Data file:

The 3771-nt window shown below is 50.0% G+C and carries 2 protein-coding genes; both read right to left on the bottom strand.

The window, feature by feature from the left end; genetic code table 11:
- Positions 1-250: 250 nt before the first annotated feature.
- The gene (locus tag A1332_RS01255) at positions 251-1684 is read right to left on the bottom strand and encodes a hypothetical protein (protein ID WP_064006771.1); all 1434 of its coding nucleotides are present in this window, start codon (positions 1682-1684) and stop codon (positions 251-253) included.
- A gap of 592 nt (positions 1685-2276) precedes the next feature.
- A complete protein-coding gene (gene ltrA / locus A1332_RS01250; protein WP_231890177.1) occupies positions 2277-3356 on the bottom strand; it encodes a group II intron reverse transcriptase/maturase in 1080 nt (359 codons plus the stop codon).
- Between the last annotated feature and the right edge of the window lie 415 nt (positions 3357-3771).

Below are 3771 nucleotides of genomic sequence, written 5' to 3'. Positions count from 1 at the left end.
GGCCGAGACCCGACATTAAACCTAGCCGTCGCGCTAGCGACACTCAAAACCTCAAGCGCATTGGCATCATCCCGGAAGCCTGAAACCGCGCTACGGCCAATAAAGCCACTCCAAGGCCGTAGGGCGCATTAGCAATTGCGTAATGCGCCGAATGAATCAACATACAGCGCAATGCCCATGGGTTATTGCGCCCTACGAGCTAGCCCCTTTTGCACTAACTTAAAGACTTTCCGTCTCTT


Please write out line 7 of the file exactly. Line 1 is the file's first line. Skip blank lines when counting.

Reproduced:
- Between the last annotated feature and the right edge of the window lie 415 nt (positions 3357-3771).